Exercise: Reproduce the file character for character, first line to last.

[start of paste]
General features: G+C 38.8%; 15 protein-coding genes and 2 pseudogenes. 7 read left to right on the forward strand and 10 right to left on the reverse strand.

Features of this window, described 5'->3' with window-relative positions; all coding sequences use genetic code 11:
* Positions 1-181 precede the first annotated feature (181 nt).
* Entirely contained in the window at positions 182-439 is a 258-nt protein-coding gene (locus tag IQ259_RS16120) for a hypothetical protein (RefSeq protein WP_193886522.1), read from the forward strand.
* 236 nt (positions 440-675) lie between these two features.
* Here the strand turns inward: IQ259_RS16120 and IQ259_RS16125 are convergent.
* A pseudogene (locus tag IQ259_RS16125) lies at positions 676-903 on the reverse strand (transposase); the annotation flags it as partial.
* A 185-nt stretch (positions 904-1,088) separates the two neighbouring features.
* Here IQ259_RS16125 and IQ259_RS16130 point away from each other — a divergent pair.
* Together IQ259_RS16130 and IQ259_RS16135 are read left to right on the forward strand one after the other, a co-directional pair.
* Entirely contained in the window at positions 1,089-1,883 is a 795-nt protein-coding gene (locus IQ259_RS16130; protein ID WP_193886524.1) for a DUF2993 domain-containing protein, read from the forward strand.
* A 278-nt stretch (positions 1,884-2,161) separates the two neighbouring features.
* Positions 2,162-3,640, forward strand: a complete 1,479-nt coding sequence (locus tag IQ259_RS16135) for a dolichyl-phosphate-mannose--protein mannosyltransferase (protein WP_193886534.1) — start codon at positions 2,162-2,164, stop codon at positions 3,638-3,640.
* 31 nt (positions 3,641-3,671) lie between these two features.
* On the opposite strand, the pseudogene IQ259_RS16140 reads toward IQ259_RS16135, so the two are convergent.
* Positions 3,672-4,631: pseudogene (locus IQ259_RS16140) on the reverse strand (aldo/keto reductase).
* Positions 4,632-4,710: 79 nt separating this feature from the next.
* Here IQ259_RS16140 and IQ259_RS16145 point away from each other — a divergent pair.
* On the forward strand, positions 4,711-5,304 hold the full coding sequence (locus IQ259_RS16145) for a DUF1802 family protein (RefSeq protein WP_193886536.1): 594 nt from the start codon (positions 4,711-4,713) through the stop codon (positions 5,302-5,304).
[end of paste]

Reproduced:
General features: G+C 38.8%; 15 protein-coding genes and 2 pseudogenes. 7 read left to right on the forward strand and 10 right to left on the reverse strand.

Features of this window, described 5'->3' with window-relative positions; all coding sequences use genetic code 11:
* Positions 1-181 precede the first annotated feature (181 nt).
* Entirely contained in the window at positions 182-439 is a 258-nt protein-coding gene (locus tag IQ259_RS16120) for a hypothetical protein (RefSeq protein WP_193886522.1), read from the forward strand.
* 236 nt (positions 440-675) lie between these two features.
* Here the strand turns inward: IQ259_RS16120 and IQ259_RS16125 are convergent.
* A pseudogene (locus tag IQ259_RS16125) lies at positions 676-903 on the reverse strand (transposase); the annotation flags it as partial.
* A 185-nt stretch (positions 904-1,088) separates the two neighbouring features.
* Here IQ259_RS16125 and IQ259_RS16130 point away from each other — a divergent pair.
* Together IQ259_RS16130 and IQ259_RS16135 are read left to right on the forward strand one after the other, a co-directional pair.
* Entirely contained in the window at positions 1,089-1,883 is a 795-nt protein-coding gene (locus IQ259_RS16130; protein ID WP_193886524.1) for a DUF2993 domain-containing protein, read from the forward strand.
* A 278-nt stretch (positions 1,884-2,161) separates the two neighbouring features.
* Positions 2,162-3,640, forward strand: a complete 1,479-nt coding sequence (locus tag IQ259_RS16135) for a dolichyl-phosphate-mannose--protein mannosyltransferase (protein WP_193886534.1) — start codon at positions 2,162-2,164, stop codon at positions 3,638-3,640.
* 31 nt (positions 3,641-3,671) lie between these two features.
* On the opposite strand, the pseudogene IQ259_RS16140 reads toward IQ259_RS16135, so the two are convergent.
* Positions 3,672-4,631: pseudogene (locus IQ259_RS16140) on the reverse strand (aldo/keto reductase).
* Positions 4,632-4,710: 79 nt separating this feature from the next.
* Here IQ259_RS16140 and IQ259_RS16145 point away from each other — a divergent pair.
* On the forward strand, positions 4,711-5,304 hold the full coding sequence (locus IQ259_RS16145) for a DUF1802 family protein (RefSeq protein WP_193886536.1): 594 nt from the start codon (positions 4,711-4,713) through the stop codon (positions 5,302-5,304).